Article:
Spring is in the air, and we’re celebrating by having a spring fling…with veggies! After a long, arduous winter, we’re ready to trade in our coats and mittens for short sleeves and sunshine. That also means we’re bidding adieu to the soup and stew recipes that have kept us warm through the long cold days. Instead, we’re basking in the vegetable bounty of springtime.
A trip to the farmer’s market will reap some of the best produce this season has to offer. Look beyond the traditional peas and asparagus, and you might find some lesser-known but equally satisfying springtime veggies.
These curly greens aren’t just for floral arrangements; they also taste great too. Only available in early spring, fiddlehead ferns are similar in taste to asparagus. They’re packed with nutrients, like omega-3 fatty acids and twice the amount of antioxidants as blueberries. We recommend steaming them or sauteing them. Just season them up with salt and pepper, add in a little garlic, and serve alongside some grilled chicken or steak.
With a light licorice flavor, fennel adds a brightness to all the dishes it’s added to. Whether served up cooked or raw, this vegetable is most often used in Mediterranean cuisine. You can use the bulb, the stems, or even the fronds of this vegetable. We love a good shaved fennel and orange salad, for example.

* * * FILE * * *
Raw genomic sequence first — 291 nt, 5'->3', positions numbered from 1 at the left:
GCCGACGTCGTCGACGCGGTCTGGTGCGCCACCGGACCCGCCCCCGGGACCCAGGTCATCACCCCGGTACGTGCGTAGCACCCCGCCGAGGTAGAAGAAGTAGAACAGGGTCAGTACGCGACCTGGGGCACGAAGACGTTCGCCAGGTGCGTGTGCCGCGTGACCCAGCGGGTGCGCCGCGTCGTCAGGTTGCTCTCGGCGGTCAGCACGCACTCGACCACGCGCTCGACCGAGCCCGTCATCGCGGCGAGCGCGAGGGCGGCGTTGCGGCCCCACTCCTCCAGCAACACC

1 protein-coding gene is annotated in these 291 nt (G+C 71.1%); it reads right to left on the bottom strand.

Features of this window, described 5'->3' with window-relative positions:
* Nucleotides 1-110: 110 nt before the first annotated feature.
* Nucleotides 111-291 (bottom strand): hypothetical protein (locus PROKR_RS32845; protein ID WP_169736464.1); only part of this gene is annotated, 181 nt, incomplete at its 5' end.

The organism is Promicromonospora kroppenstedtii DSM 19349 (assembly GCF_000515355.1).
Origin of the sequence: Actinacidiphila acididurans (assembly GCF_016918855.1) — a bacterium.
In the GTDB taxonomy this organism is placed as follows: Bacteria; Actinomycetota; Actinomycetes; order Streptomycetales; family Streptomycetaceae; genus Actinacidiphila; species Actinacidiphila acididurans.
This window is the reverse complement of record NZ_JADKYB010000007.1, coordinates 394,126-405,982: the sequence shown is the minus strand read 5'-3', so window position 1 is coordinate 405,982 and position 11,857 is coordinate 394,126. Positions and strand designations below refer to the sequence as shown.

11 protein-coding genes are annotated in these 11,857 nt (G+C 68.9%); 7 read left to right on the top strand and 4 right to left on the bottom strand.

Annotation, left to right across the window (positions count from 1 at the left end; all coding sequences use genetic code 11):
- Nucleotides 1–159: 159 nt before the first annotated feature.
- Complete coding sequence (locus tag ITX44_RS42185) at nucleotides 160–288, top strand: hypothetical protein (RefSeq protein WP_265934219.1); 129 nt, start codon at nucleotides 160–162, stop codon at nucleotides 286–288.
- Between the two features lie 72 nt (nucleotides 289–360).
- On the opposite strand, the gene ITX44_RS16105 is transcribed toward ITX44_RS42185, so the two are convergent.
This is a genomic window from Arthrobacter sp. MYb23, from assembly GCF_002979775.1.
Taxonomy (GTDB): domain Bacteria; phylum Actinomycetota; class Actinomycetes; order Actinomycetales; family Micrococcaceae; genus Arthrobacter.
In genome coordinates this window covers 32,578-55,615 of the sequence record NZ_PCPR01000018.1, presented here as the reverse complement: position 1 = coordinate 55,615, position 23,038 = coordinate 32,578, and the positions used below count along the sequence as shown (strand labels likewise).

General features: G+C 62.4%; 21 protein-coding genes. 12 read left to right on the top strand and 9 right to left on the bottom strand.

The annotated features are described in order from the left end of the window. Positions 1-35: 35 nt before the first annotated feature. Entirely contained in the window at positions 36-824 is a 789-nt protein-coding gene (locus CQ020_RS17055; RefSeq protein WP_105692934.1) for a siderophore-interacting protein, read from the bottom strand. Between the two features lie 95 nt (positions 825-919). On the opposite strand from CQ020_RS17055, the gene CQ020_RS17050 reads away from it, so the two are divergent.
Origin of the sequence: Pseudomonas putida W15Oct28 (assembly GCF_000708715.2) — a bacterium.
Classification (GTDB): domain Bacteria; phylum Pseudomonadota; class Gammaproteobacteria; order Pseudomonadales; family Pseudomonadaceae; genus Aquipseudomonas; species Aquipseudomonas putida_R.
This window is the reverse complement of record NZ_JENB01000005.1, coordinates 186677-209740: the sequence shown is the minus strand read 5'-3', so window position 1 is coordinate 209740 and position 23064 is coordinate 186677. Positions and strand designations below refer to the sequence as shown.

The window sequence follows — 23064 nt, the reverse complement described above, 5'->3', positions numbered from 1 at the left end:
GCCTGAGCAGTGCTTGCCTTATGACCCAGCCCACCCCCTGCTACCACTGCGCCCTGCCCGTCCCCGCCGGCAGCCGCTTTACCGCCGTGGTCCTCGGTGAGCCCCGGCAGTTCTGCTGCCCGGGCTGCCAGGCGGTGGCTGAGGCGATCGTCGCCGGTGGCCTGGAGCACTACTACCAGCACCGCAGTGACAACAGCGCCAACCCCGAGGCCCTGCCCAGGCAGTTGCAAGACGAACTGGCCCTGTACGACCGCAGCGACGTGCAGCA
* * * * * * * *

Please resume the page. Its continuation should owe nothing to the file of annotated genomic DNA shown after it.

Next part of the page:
Every chef loves incorporating these puppies into their menus as soon as the season rolls around. Who can blame them? Ramps, also referred to as wild leeks, are only in season for a very short time in the early spring. Their flavor is often likened to a combination of garlic and onion. They can be eaten raw or can be cooked as you would scallions and leaks.
Most people think of peas when asked to name springtime produce, but the leaves of plant are worth trying as well. In fact, they taste like peas and can replace any green in a salad. They can also be sauteed or added to pasta dishes for some brightness. Just be sure to use them within two days of buying them, or they’ll wilt.
If you’re like us, you automatically think of pie when the word ‘rhubarb’ is mentioned. However, this brightly-colored vegetable can be used in all sorts of sweets and even some savory ones. Its tart flavor makes it the perfect complement to sweet ripe strawberries, which is why the combination is regularly found in jams and desserts. Some savory rhubarb dishes include rhubarb-braised chicken and beet and rhubarb salad.
Try out these less-common springtime vegetables, and let us know what you think!